Well, he was certainly getting attention now, from his new wife. Lucinda had read the wedding announcement in the paper, seen the picture of the happily married couple. She was surprised, despite herself. She knew this was irrational of her -- it had been three years, why shouldn't he remarry? It's not as though he'd rushed back to the altar. But still, it irked her for some reason. His new wife was blonde, petite, and pretty, and utterly unlike Lucinda in every possible way. Seeing her once husband's smiling face, smiling down at his new wife in a way she'd never seen him smile at her, gave her a twinge in the pit of her stomach that lasted for days.
But it went away, eventually. Writing took care of that.
Having successfully located the smelling salts, Lucinda made her way to the master bedroom, which housed the indoor jacuzzi. She hadn't used it in a while, and it did waste a lot of hot water, but she felt she was entitled to a bit of a celebration. On a sudden whim, she checked the pantry to see if she had any wine left and cheered when she discovered not one but two bottles of Chianti.
A half hour later, Lucinda was ensconced amid piles of bubbles, sipping daintily at a glass of wine. For some reason, she was still within the world of her recently completed novel. It didn't seem to want to leave her consciousness, and the characters -- one, really, in particular -- had dug their heels into her memory, refusing to leave.
Her novel was called The Altering of Love, and it concerned a devious rake of a man called Alastair De Vain who used women and never gave his heart to any of them, until (of course) he met the love of his life, Isabella Mountebank. Naturally, at first she did not want anything to do with him, but their lives kept intertwining, and slowly but surely they found themselves turning towards each other, unable to resist the charms of their beloved.
This character, Alastair, was one that resonated with her for some reason. She found herself suddenly thinking of him during her days, no matter what she was doing, even if she was away from the computer. She could be buying a loaf of bread, and she would suddenly see his devilish green eyes, a waggish smirk turning up the corner of his perfectly sculpted mouth. She would see a black-haired man in the subway, and it would remind her of Alastair's raven curls. This sometimes happened with certain characters that Lucinda created, more often than not male, but Alastair was a particularly clingy character; he wouldn't leave her mind alone.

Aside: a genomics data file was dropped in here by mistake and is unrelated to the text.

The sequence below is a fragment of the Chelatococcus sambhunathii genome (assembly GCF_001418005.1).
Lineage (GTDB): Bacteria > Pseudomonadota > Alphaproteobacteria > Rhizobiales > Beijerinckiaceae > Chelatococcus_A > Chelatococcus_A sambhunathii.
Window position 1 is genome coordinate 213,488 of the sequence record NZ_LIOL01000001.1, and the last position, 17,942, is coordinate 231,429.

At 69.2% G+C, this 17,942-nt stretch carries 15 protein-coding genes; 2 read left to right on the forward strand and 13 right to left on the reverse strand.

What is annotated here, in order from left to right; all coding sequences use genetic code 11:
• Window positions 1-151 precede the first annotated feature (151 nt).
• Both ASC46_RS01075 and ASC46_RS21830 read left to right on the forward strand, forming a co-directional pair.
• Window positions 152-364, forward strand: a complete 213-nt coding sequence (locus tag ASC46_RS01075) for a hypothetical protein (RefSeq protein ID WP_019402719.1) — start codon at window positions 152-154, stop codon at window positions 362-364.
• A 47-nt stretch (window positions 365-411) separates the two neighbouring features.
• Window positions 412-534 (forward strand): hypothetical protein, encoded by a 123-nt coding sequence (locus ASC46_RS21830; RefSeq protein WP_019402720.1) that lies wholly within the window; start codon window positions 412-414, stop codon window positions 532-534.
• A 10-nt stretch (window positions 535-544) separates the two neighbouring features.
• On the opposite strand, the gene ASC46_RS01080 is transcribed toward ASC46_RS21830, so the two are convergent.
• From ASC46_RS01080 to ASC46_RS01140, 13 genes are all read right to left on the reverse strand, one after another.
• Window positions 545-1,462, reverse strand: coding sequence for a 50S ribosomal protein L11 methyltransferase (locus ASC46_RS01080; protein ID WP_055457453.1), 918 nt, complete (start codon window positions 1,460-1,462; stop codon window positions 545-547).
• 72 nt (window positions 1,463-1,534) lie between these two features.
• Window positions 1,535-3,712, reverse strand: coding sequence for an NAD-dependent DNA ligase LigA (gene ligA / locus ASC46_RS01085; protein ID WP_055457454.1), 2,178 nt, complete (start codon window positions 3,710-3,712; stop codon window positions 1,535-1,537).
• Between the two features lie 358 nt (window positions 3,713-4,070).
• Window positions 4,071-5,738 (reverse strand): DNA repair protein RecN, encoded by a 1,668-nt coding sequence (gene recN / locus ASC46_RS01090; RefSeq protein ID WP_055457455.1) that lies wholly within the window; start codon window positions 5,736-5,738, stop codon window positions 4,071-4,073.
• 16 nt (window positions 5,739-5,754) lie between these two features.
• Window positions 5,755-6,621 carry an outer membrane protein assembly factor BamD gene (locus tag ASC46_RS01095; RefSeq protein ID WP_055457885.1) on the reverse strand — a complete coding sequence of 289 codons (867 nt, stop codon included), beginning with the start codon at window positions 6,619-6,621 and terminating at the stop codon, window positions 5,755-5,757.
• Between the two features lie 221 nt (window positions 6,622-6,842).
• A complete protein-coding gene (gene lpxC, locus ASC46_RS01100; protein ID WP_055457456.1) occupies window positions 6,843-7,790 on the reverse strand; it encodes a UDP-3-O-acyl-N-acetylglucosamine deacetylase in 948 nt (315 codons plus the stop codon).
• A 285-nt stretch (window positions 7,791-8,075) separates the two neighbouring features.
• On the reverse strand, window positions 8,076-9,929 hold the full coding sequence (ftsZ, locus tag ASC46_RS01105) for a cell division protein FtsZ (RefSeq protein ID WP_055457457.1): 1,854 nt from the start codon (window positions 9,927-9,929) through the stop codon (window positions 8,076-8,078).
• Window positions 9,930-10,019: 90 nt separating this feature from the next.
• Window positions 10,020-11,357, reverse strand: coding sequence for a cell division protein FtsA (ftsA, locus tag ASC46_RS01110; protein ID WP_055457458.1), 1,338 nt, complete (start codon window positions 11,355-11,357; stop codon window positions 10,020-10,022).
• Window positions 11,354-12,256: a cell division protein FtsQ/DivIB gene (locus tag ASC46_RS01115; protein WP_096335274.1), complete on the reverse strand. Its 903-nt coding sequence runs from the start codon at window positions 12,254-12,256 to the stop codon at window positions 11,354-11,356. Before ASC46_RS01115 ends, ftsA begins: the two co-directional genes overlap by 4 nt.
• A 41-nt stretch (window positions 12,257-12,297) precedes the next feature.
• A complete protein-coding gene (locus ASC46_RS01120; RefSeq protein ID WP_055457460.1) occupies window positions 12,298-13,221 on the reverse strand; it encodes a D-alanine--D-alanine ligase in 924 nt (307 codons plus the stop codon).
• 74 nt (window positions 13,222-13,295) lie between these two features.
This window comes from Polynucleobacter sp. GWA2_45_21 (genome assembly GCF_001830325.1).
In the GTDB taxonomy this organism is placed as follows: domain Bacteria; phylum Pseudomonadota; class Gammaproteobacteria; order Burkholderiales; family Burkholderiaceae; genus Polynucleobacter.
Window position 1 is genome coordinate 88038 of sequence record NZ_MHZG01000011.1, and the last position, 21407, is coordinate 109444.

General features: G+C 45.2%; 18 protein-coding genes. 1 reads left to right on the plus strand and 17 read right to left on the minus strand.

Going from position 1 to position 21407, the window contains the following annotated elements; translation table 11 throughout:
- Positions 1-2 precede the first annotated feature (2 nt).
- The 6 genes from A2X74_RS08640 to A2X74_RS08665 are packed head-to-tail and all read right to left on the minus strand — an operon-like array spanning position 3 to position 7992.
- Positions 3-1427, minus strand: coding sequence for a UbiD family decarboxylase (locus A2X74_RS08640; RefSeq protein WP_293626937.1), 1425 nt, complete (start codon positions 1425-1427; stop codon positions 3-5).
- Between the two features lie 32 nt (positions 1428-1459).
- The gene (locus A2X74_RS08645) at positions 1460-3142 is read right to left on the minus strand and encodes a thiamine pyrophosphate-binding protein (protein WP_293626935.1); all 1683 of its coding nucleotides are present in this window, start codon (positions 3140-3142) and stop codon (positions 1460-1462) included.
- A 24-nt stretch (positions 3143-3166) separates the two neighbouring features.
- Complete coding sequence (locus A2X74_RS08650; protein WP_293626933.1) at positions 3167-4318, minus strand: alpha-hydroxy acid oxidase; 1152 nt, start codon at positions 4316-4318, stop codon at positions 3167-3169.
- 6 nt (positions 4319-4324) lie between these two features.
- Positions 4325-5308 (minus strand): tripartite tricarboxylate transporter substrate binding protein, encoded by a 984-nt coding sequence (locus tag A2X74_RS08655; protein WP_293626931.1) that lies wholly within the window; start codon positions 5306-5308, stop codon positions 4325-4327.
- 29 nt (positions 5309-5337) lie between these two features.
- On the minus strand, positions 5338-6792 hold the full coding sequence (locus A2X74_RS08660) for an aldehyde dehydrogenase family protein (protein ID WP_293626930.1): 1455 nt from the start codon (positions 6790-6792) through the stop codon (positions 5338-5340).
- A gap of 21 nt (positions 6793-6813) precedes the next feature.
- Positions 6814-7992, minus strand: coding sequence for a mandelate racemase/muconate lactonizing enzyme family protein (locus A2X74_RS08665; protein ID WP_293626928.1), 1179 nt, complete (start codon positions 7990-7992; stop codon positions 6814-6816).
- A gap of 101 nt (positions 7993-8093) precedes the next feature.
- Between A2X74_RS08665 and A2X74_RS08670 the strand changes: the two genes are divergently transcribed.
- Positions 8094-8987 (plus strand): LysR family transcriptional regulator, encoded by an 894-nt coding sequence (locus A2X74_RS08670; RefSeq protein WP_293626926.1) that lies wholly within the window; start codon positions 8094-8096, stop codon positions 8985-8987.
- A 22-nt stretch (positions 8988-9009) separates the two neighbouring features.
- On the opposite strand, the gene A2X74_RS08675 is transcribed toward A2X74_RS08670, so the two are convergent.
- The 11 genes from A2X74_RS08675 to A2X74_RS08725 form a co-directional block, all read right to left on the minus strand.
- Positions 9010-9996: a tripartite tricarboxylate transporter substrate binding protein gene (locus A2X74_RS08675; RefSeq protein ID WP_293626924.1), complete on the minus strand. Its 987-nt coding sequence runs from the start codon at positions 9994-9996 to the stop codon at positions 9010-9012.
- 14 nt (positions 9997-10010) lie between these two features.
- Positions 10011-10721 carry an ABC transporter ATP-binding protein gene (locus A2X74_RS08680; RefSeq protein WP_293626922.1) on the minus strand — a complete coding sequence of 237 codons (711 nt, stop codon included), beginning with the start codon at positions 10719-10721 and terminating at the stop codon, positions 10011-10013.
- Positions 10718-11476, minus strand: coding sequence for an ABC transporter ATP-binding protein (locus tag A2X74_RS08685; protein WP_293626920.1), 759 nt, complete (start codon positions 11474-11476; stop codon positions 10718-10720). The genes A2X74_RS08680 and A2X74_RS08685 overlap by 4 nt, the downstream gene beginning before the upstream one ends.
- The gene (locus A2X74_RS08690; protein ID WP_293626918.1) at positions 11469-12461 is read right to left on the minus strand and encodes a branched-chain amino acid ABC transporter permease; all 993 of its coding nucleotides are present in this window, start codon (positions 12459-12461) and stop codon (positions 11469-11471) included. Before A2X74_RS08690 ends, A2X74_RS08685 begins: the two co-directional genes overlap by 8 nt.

Just as Lucinda was deciding whether or not to have another glass of wine, she heard the doorbell ring. The clock on the wall read 11 PM. Now who could be here at this time of night?
Lucinda hastily robed herself and walked barefoot to the door, distractedly trailing soap suds in her wake. She hoped nothing was the matter with any of her loved ones, like her mother or even Peter.
She opened the door, the greeting bubbling up at her lips ... and promptly dying prematurely. For there, in the half-light of her porch, stood Alastair, her Alastair, his devilish green eyes sparkling at her, a waggish smirk turning up the corner of his perfectly sculpted mouth. She stared at him, aware that her mouth was hanging open in what was probably a very unattractive way. But she couldn't help it. Oh my God, I've gone insane, she said, inwardly or outwardly, she couldn't be sure. She wondered if perhaps the wine had gone off and considered pinching herself, but then he opened his mouth to speak and she struggled to catch up with his words --
"Hello, love. Aren't you going to let me in?" he said and smiled.